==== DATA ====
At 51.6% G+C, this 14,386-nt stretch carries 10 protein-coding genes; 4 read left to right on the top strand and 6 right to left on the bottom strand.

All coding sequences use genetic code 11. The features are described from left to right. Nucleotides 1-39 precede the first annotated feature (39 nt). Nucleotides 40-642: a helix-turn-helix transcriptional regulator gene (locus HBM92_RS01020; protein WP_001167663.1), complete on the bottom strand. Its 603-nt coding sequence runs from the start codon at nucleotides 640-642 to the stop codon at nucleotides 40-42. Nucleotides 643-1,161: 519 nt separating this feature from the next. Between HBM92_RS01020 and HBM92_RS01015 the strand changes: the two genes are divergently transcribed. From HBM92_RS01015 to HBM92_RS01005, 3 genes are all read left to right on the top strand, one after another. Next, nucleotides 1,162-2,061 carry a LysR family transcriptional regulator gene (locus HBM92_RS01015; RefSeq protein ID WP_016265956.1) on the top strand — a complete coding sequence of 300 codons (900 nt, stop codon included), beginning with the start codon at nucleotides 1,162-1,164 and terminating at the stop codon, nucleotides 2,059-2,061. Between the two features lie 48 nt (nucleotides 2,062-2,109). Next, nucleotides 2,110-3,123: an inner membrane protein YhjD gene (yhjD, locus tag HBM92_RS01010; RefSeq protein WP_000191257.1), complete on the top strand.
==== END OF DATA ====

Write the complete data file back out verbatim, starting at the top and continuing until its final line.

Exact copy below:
At 51.6% G+C, this 14,386-nt stretch carries 10 protein-coding genes; 4 read left to right on the top strand and 6 right to left on the bottom strand.

All coding sequences use genetic code 11. The features are described from left to right. Nucleotides 1-39 precede the first annotated feature (39 nt). Nucleotides 40-642: a helix-turn-helix transcriptional regulator gene (locus HBM92_RS01020; protein WP_001167663.1), complete on the bottom strand. Its 603-nt coding sequence runs from the start codon at nucleotides 640-642 to the stop codon at nucleotides 40-42. Nucleotides 643-1,161: 519 nt separating this feature from the next. Between HBM92_RS01020 and HBM92_RS01015 the strand changes: the two genes are divergently transcribed. From HBM92_RS01015 to HBM92_RS01005, 3 genes are all read left to right on the top strand, one after another. Next, nucleotides 1,162-2,061 carry a LysR family transcriptional regulator gene (locus HBM92_RS01015; RefSeq protein ID WP_016265956.1) on the top strand — a complete coding sequence of 300 codons (900 nt, stop codon included), beginning with the start codon at nucleotides 1,162-1,164 and terminating at the stop codon, nucleotides 2,059-2,061. Between the two features lie 48 nt (nucleotides 2,062-2,109). Next, nucleotides 2,110-3,123: an inner membrane protein YhjD gene (yhjD, locus tag HBM92_RS01010; RefSeq protein WP_000191257.1), complete on the top strand.